There’s no instant replay in baseball, but it is on the way

Two recent sports-related stories naturally caught my attention, which started a lively discussion with my agent, I.M. Slick.

One story said the NBA will fine players next season for clear cases of flopping. The other involved the likelihood of Major League Baseball using replay in some situations.

Joe: Considering the NFL, NBA, NHL, some NCAA sports and major tennis tournaments all employ a form of instant replay, it?s only a matter of time until Major League Baseball does the same.

Slick: That makes no sense. I?m totally against the use of replays.

Joe: Huh? I thought sure you?d favor the use of replays. I didn?t realize you have so much confidence in officiating.

Slick: Oh, I?m confident all right?confident that umps and officials in all sports make plenty of bad calls. In the past month or so, umps at Yankee Stadium reversed a correct call and concluded that a home run was foul.

The following night in Houston, umpires mistakenly ruled a ball off a center-field wall was in play.

And, again at Yankee Stadium, a ball hit by Alex Rodriguez that struck a stairway beyond the outfield fence and bounced back into the outfield was ruled a double when it should have been a home run.

Joe: So why are you against the use of replays to correct bad calls?

Slick: For one thing, it could eliminate unnecessary arguments, and that could take half the fun out of the game. Questionable calls usually bring a manager onto the field to throw a child-like temper tantrum. That?s all part of the fun.

Joe: If you think you?re so smart, consider this. We know umpires are human and make mistakes. Don?t you think replay officials also are human and make mistakes? There will still be plenty of opportunities for grown men to act like children, kicking dirt, throwing equipment and so on.

Slick: It just wouldn?t be the same. How can the manager get in the face of a replay official who is sitting in a secluded room far from the field of play? It would be pathetic watching grown men yelling and screaming at no one in particular.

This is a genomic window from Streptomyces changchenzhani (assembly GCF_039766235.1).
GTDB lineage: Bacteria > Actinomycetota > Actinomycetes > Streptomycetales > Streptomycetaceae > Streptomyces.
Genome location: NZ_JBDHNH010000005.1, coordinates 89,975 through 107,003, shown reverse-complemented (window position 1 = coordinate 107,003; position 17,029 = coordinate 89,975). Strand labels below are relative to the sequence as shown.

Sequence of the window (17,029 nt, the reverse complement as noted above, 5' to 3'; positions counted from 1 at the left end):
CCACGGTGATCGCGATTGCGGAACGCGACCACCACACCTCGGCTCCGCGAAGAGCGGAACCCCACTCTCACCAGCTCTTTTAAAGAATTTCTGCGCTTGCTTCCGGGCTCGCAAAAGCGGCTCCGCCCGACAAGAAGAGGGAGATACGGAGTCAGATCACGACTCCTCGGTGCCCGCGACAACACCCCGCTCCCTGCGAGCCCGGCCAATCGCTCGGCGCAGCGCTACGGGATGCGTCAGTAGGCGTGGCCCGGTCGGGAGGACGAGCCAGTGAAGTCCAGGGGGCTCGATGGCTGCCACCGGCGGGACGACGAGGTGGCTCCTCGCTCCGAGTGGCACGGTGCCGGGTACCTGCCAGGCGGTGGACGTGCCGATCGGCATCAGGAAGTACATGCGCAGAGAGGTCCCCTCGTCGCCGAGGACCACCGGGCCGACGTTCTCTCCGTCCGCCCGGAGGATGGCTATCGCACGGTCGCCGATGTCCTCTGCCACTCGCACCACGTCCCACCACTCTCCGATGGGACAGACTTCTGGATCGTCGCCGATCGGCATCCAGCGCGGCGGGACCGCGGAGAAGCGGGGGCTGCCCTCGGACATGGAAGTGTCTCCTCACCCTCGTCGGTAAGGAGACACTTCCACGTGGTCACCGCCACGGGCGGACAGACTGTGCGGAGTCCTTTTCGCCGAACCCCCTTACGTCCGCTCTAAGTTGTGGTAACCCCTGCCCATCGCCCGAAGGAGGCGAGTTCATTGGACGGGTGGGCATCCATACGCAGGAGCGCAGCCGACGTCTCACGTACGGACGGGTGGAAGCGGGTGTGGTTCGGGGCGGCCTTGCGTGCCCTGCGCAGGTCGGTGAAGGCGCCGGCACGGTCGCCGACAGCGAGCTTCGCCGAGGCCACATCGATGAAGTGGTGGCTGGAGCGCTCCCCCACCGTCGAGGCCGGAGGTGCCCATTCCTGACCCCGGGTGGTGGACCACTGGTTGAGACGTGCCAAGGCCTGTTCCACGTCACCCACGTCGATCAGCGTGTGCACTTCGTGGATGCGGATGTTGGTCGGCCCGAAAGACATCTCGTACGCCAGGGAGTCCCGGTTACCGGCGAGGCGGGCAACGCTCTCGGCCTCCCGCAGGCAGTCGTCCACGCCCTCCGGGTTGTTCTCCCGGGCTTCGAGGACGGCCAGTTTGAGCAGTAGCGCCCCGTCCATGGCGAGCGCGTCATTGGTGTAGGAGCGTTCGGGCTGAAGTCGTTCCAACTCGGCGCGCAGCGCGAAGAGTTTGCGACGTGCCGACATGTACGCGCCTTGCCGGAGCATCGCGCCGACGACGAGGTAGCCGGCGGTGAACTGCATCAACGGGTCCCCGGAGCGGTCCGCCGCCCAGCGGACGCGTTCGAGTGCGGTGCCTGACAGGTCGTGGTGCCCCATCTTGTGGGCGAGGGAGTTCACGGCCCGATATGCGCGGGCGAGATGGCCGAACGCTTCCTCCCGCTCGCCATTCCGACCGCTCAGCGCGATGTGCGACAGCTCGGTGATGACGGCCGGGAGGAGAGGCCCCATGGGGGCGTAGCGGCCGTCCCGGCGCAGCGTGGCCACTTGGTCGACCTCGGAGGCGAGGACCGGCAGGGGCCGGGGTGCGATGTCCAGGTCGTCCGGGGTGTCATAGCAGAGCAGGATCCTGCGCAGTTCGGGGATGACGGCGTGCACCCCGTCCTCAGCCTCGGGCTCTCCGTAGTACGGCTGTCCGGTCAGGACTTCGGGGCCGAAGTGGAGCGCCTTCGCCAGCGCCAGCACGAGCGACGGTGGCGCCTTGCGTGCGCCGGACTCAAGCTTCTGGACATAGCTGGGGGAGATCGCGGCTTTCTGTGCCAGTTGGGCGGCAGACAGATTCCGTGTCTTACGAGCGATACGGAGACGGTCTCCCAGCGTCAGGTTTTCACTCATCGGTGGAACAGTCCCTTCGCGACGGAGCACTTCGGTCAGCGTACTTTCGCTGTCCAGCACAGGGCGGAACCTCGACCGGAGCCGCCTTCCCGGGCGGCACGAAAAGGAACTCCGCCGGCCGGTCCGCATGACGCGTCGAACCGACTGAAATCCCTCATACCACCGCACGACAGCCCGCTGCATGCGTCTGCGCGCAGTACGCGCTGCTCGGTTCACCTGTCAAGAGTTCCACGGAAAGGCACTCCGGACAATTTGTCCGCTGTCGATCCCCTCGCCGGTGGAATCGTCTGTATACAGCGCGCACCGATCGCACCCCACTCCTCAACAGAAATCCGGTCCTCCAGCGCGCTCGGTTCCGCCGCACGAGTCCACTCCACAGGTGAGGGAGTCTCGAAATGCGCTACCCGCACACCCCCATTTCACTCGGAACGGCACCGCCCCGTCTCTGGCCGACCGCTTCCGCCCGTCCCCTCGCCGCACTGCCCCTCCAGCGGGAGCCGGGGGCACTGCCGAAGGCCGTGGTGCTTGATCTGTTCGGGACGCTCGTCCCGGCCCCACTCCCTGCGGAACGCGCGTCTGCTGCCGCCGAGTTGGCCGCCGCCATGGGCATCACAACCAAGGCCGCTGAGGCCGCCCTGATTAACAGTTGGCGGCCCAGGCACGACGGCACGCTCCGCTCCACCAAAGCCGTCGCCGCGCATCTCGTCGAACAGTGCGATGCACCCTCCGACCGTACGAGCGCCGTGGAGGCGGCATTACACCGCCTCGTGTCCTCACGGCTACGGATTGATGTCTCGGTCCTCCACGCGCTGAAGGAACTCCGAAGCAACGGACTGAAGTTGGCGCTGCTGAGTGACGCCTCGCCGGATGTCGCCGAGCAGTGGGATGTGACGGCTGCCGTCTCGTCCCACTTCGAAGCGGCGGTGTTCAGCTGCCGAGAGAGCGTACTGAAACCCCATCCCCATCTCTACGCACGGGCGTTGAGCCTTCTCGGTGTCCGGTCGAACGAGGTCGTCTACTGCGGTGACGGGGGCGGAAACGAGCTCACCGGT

Joe: So what do you make of plans by the NBA to fine players for clear cases of flopping?

Slick: I think it?s kind of funny. Sports are a form of entertainment. Acting is a form of entertainment. It doesn?t make any sense to penalize someone for being a good actor.

Joe: I think you?ve got it wrong. The truly good floppers won?t be penalized. I think the new rule will only penalize athletes who are bad actors.

Slick: For once you might be right. It will be interesting to see if serial floppers will be subject to possible suspensions after a certain number of fines for flopping.

Joe: I read that the league office has yet to determine exact fine amounts for offending flops and how fines might escalate for repeat offenders, but in-game arena observers and video reviewers will be instructed to report instances of theatrical flopping for potential punishment as part of postgame reports on officiating and other matters.

Slick: So let?s get this straight. We?re not just going to have replay officials, but replay officials who are responsible to review possible flopping. That could open a real can of worms. Players will appeal, saying, ?I wasn?t flopping. I was just clumsy. See how I tripped over my own feet??

Joe: It looks like a whole new career field may be starting for replay officials.

Slick: By the way, let?s end this conversation on a humorous note.

Did you see the headline of the week from the breaking news scroll on the sports-parody site

Joe: No. What did it say?

Slick: Strikeout mistakenly ruled a home run.

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